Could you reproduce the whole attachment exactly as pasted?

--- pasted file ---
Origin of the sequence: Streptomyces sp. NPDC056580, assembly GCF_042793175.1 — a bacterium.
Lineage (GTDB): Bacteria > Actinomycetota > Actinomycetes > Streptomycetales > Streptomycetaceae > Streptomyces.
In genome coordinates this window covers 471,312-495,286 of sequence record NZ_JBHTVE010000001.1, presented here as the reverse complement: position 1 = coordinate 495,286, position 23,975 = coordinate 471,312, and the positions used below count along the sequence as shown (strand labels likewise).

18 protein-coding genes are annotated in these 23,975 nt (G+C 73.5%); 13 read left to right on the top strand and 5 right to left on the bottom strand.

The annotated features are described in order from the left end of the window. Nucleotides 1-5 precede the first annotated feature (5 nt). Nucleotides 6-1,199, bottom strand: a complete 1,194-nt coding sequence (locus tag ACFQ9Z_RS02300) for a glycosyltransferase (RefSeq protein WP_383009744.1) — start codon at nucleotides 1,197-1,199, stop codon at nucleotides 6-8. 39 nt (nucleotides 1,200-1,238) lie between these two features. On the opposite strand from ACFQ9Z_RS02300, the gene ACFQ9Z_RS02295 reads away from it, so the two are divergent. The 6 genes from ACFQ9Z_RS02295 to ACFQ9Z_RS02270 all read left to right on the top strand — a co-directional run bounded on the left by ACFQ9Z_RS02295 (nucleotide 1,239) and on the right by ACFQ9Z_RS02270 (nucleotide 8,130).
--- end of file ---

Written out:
Origin of the sequence: Streptomyces sp. NPDC056580, assembly GCF_042793175.1 — a bacterium.
Lineage (GTDB): Bacteria > Actinomycetota > Actinomycetes > Streptomycetales > Streptomycetaceae > Streptomyces.
In genome coordinates this window covers 471,312-495,286 of sequence record NZ_JBHTVE010000001.1, presented here as the reverse complement: position 1 = coordinate 495,286, position 23,975 = coordinate 471,312, and the positions used below count along the sequence as shown (strand labels likewise).

18 protein-coding genes are annotated in these 23,975 nt (G+C 73.5%); 13 read left to right on the top strand and 5 right to left on the bottom strand.

The annotated features are described in order from the left end of the window. Nucleotides 1-5 precede the first annotated feature (5 nt). Nucleotides 6-1,199, bottom strand: a complete 1,194-nt coding sequence (locus tag ACFQ9Z_RS02300) for a glycosyltransferase (RefSeq protein WP_383009744.1) — start codon at nucleotides 1,197-1,199, stop codon at nucleotides 6-8. 39 nt (nucleotides 1,200-1,238) lie between these two features. On the opposite strand from ACFQ9Z_RS02300, the gene ACFQ9Z_RS02295 reads away from it, so the two are divergent. The 6 genes from ACFQ9Z_RS02295 to ACFQ9Z_RS02270 all read left to right on the top strand — a co-directional run bounded on the left by ACFQ9Z_RS02295 (nucleotide 1,239) and on the right by ACFQ9Z_RS02270 (nucleotide 8,130).